Trichomoniasis in Pregnancy: To Treat or Not to Treat?
Abstract & Commentary
Source: Klebanoff MA, et al. Failure of metronidazole to prevent preterm delivery among pregnant women with asymptomatic trichomonas vaginalis infection. N Engl J Med 2001; 345:487-493.
This large, randomized, double-blinded trial of metronidazole vs. placebo in pregnant women with asymptomatic trichomoniasis was conducted to assess whether therapy would reduce the risk of preterm delivery. Asymptomatic pregnant women between 8-23 weeks gestation were screened at 15 sites for Trichomonas vaginalis by culture of vaginal secretions. After exclusions were accounted for, 617 women with trichomoniasis who were 16-23 weeks gestation were randomized to receive two 2g doses of metronidazole (320 women) or placebo (297 women) 48 hours apart. The women were treated a second time with the same two-dose regimen at 24-29 weeks gestation. The primary outcome was delivery before 37 weeks of gestation. The two groups were similar in terms of numerous characteristics measured at randomization. Approximately 90% were black, about 76% never married, and the average age was 22 years. Both groups were similar in their compliance with the medication, but side effects were significantly more common in the metronidazole group.
Delivery occurred before 37 weeks gestation in 19% of women in the metronidazole group and in 10.7% in the placebo group (relative risk, 1.8; 95% CI 1.2-2.7; P = 0.004). Most of the difference was due to an increase in the rate of spontaneous preterm labor in the metronidazole group (10.2% vs 3.5%; relative risk, 3.0; 95% CI, 1.5-5.9). In the 529 women who had follow-up cultures, T.vaginalis persisted in 65% of women who received placebo and 7% of women who received metronidazole.
Comment by Stephanie B. Abbuhl, MD, FACEP
As with many studies, this large, well-designed, randomized trial raised as many questions as it answered. The significant finding was that, despite the fact that infection with T.vaginalis has been associated with an increase in adverse outcomes of pregnancy, treatment with metronidazole did not prevent preterm delivery. In fact, there was an increase in the rate of spontaneous preterm labor in the metronidazole group, and this unanticipated result led to the cessation of the study.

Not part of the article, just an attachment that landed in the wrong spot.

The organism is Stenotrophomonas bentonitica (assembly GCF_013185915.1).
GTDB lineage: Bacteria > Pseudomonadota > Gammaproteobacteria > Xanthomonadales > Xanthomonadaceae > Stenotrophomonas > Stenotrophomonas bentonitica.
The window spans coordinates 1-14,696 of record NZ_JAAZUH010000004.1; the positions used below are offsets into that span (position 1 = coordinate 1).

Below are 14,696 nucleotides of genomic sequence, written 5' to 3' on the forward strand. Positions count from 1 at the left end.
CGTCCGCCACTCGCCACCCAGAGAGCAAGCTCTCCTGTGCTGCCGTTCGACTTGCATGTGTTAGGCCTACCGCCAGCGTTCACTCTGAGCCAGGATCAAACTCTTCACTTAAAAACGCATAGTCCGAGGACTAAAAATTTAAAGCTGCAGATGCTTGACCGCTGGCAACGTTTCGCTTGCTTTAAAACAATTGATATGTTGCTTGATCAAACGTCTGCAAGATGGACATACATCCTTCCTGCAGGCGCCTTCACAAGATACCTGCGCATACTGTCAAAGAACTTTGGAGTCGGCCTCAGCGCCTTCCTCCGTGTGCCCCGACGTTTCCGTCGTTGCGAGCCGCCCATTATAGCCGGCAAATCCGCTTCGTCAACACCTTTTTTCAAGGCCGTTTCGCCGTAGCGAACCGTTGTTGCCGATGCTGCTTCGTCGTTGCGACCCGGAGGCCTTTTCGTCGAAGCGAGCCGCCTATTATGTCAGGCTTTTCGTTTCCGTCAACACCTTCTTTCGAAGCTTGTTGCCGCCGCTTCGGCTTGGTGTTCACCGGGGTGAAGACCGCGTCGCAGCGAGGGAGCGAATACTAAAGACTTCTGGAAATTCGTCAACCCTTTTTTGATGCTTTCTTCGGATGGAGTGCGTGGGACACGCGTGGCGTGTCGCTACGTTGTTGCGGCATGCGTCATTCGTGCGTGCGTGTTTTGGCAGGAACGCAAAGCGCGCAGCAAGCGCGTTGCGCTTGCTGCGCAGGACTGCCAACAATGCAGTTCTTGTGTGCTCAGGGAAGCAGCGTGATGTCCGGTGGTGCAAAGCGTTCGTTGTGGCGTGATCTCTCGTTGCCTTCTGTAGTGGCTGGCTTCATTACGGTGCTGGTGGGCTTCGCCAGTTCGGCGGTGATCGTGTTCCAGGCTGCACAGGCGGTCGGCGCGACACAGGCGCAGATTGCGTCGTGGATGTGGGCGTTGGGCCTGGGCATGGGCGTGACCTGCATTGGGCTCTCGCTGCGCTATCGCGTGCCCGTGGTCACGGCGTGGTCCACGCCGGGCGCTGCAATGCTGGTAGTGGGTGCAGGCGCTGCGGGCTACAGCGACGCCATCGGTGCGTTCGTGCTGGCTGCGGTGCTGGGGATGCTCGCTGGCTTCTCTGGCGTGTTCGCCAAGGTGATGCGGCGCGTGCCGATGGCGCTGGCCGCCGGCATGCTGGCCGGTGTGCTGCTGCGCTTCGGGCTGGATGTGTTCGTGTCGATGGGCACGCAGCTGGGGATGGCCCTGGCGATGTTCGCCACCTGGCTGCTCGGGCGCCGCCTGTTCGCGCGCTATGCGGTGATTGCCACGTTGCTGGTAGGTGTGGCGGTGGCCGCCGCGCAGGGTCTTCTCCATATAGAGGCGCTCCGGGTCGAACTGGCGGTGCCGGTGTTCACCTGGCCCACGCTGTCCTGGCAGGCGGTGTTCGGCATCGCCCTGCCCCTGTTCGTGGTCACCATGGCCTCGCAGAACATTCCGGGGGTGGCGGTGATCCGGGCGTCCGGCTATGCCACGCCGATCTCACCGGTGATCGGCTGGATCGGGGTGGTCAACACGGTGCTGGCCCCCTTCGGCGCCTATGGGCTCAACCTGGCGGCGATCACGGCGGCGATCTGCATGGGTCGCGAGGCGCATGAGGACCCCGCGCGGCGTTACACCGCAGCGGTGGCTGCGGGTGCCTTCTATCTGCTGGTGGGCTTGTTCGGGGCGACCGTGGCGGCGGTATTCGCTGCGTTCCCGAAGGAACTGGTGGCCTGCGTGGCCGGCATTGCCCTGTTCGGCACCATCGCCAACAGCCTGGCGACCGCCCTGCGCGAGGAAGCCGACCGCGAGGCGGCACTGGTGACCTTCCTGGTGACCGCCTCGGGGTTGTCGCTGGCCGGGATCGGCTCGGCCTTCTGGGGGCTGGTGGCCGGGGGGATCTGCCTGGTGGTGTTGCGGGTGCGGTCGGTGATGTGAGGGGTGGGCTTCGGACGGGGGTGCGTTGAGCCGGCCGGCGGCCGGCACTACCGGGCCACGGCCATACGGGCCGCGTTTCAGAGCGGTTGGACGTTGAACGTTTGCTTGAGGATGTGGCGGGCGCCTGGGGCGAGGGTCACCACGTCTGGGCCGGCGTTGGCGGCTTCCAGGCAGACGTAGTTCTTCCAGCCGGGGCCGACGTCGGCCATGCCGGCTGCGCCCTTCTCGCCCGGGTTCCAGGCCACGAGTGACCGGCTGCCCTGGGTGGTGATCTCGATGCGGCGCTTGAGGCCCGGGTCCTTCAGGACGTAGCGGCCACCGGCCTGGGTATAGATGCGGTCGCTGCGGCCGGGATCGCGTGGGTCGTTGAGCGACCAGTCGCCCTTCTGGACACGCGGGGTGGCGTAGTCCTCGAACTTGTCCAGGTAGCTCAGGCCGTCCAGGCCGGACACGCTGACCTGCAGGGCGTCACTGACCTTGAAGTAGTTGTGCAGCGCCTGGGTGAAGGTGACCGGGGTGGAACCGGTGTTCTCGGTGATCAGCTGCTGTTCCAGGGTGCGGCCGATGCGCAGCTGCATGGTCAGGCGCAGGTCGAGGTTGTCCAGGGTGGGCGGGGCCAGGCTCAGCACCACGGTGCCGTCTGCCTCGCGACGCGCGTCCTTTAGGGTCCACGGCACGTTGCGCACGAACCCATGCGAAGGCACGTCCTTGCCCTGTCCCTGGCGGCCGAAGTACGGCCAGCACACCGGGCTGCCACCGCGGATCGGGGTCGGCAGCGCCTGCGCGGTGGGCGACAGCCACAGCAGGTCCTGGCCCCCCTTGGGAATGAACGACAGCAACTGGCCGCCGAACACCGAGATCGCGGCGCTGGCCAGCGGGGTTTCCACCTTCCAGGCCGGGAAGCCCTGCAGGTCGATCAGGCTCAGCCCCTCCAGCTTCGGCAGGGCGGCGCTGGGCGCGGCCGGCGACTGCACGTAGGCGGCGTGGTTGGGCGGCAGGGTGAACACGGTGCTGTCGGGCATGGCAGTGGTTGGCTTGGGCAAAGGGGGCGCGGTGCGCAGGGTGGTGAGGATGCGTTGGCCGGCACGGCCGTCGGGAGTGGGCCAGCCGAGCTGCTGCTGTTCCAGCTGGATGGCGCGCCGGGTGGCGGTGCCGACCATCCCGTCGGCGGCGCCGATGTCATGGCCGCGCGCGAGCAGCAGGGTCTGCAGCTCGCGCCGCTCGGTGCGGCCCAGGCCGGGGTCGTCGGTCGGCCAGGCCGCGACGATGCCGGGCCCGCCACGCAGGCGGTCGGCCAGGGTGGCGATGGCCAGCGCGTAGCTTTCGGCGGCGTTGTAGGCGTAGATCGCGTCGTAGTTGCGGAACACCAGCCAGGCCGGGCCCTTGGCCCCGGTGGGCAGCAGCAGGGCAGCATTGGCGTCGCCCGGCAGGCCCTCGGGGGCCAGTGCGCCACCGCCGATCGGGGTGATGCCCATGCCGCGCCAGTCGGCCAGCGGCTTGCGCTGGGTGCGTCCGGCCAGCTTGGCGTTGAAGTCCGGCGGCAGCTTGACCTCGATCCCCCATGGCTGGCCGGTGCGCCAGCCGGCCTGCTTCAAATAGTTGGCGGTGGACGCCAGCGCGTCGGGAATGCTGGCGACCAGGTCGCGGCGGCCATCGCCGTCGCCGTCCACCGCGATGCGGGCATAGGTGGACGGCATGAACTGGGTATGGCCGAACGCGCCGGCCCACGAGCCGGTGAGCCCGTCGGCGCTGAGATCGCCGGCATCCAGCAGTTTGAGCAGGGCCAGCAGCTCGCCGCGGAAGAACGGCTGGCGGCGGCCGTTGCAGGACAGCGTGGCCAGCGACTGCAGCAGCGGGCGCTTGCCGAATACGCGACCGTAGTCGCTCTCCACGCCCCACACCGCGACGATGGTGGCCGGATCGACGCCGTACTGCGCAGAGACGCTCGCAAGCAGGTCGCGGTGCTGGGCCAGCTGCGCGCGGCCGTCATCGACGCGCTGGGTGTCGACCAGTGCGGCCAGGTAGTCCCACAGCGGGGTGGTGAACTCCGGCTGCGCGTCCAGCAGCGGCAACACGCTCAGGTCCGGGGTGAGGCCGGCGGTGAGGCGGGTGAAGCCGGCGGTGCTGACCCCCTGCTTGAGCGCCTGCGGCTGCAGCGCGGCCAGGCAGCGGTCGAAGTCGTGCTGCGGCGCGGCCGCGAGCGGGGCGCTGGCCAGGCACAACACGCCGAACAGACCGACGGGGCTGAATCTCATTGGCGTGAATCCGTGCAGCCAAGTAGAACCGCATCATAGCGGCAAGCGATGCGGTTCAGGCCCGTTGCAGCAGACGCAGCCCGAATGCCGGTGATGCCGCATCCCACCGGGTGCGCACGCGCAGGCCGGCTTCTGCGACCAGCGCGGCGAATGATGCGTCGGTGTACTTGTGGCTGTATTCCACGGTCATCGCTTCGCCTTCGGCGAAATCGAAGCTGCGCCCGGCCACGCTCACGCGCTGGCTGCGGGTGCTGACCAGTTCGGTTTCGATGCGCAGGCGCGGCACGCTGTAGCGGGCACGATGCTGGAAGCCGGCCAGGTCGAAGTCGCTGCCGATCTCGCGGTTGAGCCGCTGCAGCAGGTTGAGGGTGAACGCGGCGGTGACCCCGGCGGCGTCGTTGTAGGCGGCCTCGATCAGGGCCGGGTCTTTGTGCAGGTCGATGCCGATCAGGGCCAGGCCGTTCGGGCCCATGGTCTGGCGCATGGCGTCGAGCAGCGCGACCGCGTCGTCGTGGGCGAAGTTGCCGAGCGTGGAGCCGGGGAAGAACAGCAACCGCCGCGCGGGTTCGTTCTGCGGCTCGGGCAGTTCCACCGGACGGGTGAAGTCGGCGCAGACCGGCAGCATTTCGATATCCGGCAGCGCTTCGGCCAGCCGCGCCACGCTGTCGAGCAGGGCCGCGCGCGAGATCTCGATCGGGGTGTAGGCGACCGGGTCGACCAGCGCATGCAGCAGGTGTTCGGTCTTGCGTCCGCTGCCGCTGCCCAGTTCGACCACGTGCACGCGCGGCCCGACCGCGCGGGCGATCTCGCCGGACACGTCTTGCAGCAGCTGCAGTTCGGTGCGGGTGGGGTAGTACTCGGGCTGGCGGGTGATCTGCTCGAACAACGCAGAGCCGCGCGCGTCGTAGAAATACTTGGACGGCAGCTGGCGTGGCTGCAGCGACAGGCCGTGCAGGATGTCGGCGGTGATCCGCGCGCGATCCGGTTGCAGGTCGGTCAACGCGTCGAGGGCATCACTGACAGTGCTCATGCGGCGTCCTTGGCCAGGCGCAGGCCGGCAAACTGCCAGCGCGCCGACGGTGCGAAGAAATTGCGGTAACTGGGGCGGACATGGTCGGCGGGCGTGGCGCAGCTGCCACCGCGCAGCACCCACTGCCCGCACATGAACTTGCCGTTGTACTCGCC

The results of this study are consistent with results from the same researchers in a previous trial of metronidazole therapy for bacterial vaginosis (BV).1 The BV study found that treating pregnant women for asymptomatic BV with metronidazole did not reduce the risk of preterm birth, despite its effectiveness in eliminating BV. However, preterm delivery was more frequent only in a subgroup of women with both BV and trichomonas who received metronidazole. An increase in preterm delivery has also been observed in pregnant women with BV who were treated with clindamycin cream.2 In still another trial, a regimen of metronidazole and erythromycin increased the occurrence of preterm delivery among women who did not have BV, but reduced it in those who had BV.3 As a possible explanation for these findings, the authors suggest that there may be a group of women in whom the risk of adverse outcomes of pregnancy somehow is increased by antibiotic treatment, although the reasons for this are unclear. In addition, it seems doubtful that the association of metronidazole treatment with an increased risk of preterm delivery was due to the metronidazole itself. If this were the case, the effect most likely would have been seen earlier, instead of at 35-36 weeks gestation, when the outcome differences became significant.
In the emergency department we now are confronted with a clinical dilemma. Do we treat pregnant patients who have trichomoniasis? The easy answer is that if they are asymptomatic, probably not. There does not seem to be any reason to look routinely at wet mounts in pregnant women without vaginal symptoms.
However, if a pregnant woman is symptomatic, the answer is less clear. This study excluded women with vaginal symptoms, who presumably were treated but not reported on. Until there is more research to guide us, we will be weighing the risks and benefits on a case-by-case basis or deferring the decision to the patient’s obstetrician in a follow-up visit. After discussing this study, several OB-GYN colleagues say they still would consider treatment for women who are symptomatic.
(Dr. Abbuhl, Medical Director, Department of Emergency Medicine, The Hospital of the University of Pennsylvania; Associate Professor of Emergency Medicine, University of Pennsylvania School of Medicine, Philadelphia, is on the editorial board of Emergency Medicine Alert.)
1. Carey JC, et al. Metronidazole to prevent preterm delivery in pregnant women with asymptomatic bacterial vaginosis. N Engl J Med 2000;342:534-540.
2. Joesoef MR, et al. Intravaginal clindamycin treatment for bacterial vaginosis: Effect on preterm delivery and low birth weight. Am J Obstet Gynecol 1995; 173:1527-1531.
3. Hauth JC, et al. Reduced incidence of preterm delivery with metronidazole and erythromycin in women with bacterial vaginosis. N Engl J Med 1995;333: 1732-1736.